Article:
Comprehensive clinical management of polycystic ovary syndrome.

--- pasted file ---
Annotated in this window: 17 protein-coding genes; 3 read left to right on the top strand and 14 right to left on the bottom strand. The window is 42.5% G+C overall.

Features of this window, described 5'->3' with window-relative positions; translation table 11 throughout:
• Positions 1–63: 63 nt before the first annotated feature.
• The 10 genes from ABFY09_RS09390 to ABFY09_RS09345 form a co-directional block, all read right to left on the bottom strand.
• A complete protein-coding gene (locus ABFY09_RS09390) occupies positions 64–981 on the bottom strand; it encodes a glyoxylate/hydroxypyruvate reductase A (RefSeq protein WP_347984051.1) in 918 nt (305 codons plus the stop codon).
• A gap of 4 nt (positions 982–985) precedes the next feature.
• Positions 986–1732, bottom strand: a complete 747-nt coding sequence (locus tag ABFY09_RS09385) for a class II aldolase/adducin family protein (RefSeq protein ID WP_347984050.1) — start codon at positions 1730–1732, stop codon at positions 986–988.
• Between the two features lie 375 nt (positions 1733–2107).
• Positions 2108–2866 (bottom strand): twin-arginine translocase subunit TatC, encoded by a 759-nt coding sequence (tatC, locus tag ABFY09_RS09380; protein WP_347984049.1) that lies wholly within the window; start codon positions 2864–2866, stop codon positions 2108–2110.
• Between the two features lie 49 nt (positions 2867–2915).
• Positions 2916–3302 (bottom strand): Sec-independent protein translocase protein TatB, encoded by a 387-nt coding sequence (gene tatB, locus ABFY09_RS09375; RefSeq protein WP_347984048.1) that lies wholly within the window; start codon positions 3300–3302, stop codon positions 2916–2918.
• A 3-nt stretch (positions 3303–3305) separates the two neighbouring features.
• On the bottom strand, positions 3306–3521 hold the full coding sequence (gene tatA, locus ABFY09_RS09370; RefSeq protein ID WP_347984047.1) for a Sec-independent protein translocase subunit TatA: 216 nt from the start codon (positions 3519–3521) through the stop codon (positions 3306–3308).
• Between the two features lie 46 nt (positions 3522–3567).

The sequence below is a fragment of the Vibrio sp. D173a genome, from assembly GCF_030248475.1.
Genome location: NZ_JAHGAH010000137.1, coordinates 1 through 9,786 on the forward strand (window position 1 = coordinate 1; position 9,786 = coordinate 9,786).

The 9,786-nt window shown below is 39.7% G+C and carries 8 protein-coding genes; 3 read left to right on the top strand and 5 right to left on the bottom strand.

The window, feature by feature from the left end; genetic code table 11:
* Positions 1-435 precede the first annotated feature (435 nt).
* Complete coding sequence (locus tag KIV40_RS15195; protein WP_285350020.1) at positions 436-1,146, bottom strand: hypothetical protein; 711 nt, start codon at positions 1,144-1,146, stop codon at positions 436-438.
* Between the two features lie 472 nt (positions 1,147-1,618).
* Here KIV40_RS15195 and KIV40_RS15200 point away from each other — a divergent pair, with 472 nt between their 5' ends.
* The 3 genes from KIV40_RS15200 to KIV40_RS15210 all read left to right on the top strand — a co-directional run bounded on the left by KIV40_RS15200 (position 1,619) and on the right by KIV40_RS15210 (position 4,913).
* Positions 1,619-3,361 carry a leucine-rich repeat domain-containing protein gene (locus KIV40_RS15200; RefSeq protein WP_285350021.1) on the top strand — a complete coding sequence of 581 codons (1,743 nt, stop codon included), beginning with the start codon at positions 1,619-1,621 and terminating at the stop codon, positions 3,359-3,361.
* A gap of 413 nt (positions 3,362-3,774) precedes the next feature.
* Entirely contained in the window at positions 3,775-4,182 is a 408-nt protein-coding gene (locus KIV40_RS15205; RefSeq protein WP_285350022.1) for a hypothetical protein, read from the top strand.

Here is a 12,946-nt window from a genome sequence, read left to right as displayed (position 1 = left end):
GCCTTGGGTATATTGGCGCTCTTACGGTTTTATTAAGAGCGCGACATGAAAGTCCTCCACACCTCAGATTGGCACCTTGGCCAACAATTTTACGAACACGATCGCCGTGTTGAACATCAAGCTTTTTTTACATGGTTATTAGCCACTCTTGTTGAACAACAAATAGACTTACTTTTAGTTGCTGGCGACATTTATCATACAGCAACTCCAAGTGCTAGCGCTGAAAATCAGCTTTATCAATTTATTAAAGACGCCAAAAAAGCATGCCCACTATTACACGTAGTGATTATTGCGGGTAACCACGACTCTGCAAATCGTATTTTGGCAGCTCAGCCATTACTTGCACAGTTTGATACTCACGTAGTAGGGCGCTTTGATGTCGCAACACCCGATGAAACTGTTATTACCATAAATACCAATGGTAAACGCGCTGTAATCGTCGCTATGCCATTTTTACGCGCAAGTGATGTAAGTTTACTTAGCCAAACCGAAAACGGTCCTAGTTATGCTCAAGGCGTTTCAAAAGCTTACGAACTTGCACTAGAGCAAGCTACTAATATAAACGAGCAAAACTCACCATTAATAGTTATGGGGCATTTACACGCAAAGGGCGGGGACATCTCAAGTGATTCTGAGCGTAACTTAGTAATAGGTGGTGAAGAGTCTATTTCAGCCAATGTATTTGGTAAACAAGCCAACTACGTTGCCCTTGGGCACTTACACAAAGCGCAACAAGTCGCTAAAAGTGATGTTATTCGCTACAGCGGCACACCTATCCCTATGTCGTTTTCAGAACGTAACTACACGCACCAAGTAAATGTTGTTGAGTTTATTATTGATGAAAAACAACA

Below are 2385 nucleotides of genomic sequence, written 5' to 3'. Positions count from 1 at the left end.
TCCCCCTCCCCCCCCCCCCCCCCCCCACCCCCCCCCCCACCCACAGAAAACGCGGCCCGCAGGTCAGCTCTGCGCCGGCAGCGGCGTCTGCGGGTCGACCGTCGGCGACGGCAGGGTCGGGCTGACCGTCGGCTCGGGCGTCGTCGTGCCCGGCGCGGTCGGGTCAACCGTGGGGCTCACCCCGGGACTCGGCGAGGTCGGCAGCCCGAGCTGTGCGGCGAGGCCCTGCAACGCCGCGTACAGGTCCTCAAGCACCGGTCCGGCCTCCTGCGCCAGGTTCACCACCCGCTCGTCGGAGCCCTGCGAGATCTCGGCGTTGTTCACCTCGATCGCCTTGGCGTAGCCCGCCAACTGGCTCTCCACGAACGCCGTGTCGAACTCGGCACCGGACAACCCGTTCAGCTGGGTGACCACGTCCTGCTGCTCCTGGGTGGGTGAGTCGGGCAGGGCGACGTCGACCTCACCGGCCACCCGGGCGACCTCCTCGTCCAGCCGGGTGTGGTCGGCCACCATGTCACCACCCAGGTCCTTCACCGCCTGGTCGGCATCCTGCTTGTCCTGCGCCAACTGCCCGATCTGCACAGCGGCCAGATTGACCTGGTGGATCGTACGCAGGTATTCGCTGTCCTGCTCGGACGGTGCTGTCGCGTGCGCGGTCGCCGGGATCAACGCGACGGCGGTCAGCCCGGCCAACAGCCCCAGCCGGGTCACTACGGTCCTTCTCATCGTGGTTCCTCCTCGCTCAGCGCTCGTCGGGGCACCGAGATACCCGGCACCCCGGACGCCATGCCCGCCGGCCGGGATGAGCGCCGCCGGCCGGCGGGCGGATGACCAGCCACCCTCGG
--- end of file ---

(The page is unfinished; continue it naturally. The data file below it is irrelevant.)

Polycystic ovary syndrome (PCOS) affects 6-7% of reproductive-aged women. Although the diagnostic criteria for PCOS have been debated, it is frequently characterized by hyperandrogenism (hirsutism, acne, male-pattern hair loss), oligo-anovulation, and polycystic ovaries on ultrasound. The reproductive and metabolic complications associated with the syndrome can be serious, so a comprehensive approach to the evaluation and treatment of affected women is important. Menstrual cycle control is necessary to prevent endometrial hyperplasia, and this can be accomplished with hormonal contraception, progesterone therapy, and weight loss (if overweight). In women desiring pregnancy, commonly used ovulation induction therapies include weight loss, clomiphene citrate, and/or metformin. Cosmetic issues such as hirsutism, acne and male-pattern hair loss can be challenging to cope with. Treatment options include estrogen-containing hormonal contraceptive agents, antiandrogens, and topical agents. More permanent hair reduction can be achieved with electrolysis and laser therapy. Evaluation of metabolic complications includes risk assessment for diabetes, dyslipidemia, hypertension, and nonalcoholic fatty liver disease. Women with PCOS should also be screened for sleep apnea, as this has been reported to occur more commonly in women with PCOS. Finally, mental health issues such as depression and eating disorders may be present. Many of the complications associated with PCOS can be managed with therapeutic lifestyle change, including a healthy diet, exercise, weight loss (if overweight), and psychological support. Pharmacological therapies are also available to effectively regulate menstrual cycles and manage cosmetic complications. This article will review the current diagnostic and therapeutic strategies in PCOS.
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